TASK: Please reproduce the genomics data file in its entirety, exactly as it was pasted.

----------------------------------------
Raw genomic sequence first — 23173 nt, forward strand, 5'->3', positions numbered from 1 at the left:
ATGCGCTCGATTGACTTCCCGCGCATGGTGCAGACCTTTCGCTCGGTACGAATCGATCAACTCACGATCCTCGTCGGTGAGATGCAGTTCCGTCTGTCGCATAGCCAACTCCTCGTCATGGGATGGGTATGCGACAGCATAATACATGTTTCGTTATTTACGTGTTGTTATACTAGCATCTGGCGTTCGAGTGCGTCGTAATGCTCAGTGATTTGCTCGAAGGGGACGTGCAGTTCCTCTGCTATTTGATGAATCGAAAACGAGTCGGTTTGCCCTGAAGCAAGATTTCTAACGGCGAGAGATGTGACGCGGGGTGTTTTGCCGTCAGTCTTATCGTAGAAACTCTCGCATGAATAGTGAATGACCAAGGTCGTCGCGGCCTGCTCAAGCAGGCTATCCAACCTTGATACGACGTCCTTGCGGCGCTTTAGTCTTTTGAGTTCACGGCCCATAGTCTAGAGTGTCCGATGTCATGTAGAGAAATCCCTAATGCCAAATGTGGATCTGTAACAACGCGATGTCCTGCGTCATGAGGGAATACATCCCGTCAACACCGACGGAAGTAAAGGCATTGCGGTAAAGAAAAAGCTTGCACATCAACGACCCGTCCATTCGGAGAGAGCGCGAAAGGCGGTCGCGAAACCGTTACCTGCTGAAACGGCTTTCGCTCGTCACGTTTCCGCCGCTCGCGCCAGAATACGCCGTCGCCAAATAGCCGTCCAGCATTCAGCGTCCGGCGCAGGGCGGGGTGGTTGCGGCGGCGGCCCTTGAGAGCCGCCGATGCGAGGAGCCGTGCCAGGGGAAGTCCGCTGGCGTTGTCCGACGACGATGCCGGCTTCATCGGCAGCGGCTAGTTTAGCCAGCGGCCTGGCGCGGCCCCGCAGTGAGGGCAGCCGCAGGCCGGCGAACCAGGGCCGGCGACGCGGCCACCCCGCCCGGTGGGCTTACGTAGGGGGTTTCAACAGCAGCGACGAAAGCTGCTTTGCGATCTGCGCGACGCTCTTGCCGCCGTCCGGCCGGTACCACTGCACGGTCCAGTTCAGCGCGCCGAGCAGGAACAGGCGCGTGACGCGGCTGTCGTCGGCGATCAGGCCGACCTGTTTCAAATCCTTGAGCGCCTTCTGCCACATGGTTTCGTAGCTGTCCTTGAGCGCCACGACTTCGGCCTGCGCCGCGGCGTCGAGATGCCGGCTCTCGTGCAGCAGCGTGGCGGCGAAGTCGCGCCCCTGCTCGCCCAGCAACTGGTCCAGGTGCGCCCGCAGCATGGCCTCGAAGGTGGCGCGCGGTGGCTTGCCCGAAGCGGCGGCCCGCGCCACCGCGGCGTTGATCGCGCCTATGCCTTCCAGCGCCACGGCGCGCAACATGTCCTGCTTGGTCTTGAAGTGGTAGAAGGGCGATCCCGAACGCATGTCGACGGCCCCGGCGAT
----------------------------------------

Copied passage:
Raw genomic sequence first — 23173 nt, forward strand, 5'->3', positions numbered from 1 at the left:
ATGCGCTCGATTGACTTCCCGCGCATGGTGCAGACCTTTCGCTCGGTACGAATCGATCAACTCACGATCCTCGTCGGTGAGATGCAGTTCCGTCTGTCGCATAGCCAACTCCTCGTCATGGGATGGGTATGCGACAGCATAATACATGTTTCGTTATTTACGTGTTGTTATACTAGCATCTGGCGTTCGAGTGCGTCGTAATGCTCAGTGATTTGCTCGAAGGGGACGTGCAGTTCCTCTGCTATTTGATGAATCGAAAACGAGTCGGTTTGCCCTGAAGCAAGATTTCTAACGGCGAGAGATGTGACGCGGGGTGTTTTGCCGTCAGTCTTATCGTAGAAACTCTCGCATGAATAGTGAATGACCAAGGTCGTCGCGGCCTGCTCAAGCAGGCTATCCAACCTTGATACGACGTCCTTGCGGCGCTTTAGTCTTTTGAGTTCACGGCCCATAGTCTAGAGTGTCCGATGTCATGTAGAGAAATCCCTAATGCCAAATGTGGATCTGTAACAACGCGATGTCCTGCGTCATGAGGGAATACATCCCGTCAACACCGACGGAAGTAAAGGCATTGCGGTAAAGAAAAAGCTTGCACATCAACGACCCGTCCATTCGGAGAGAGCGCGAAAGGCGGTCGCGAAACCGTTACCTGCTGAAACGGCTTTCGCTCGTCACGTTTCCGCCGCTCGCGCCAGAATACGCCGTCGCCAAATAGCCGTCCAGCATTCAGCGTCCGGCGCAGGGCGGGGTGGTTGCGGCGGCGGCCCTTGAGAGCCGCCGATGCGAGGAGCCGTGCCAGGGGAAGTCCGCTGGCGTTGTCCGACGACGATGCCGGCTTCATCGGCAGCGGCTAGTTTAGCCAGCGGCCTGGCGCGGCCCCGCAGTGAGGGCAGCCGCAGGCCGGCGAACCAGGGCCGGCGACGCGGCCACCCCGCCCGGTGGGCTTACGTAGGGGGTTTCAACAGCAGCGACGAAAGCTGCTTTGCGATCTGCGCGACGCTCTTGCCGCCGTCCGGCCGGTACCACTGCACGGTCCAGTTCAGCGCGCCGAGCAGGAACAGGCGCGTGACGCGGCTGTCGTCGGCGATCAGGCCGACCTGTTTCAAATCCTTGAGCGCCTTCTGCCACATGGTTTCGTAGCTGTCCTTGAGCGCCACGACTTCGGCCTGCGCCGCGGCGTCGAGATGCCGGCTCTCGTGCAGCAGCGTGGCGGCGAAGTCGCGCCCCTGCTCGCCCAGCAACTGGTCCAGGTGCGCCCGCAGCATGGCCTCGAAGGTGGCGCGCGGTGGCTTGCCCGAAGCGGCGGCCCGCGCCACCGCGGCGTTGATCGCGCCTATGCCTTCCAGCGCCACGGCGCGCAACATGTCCTGCTTGGTCTTGAAGTGGTAGAAGGGCGATCCCGAACGCATGTCGACGGCCCCGGCGAT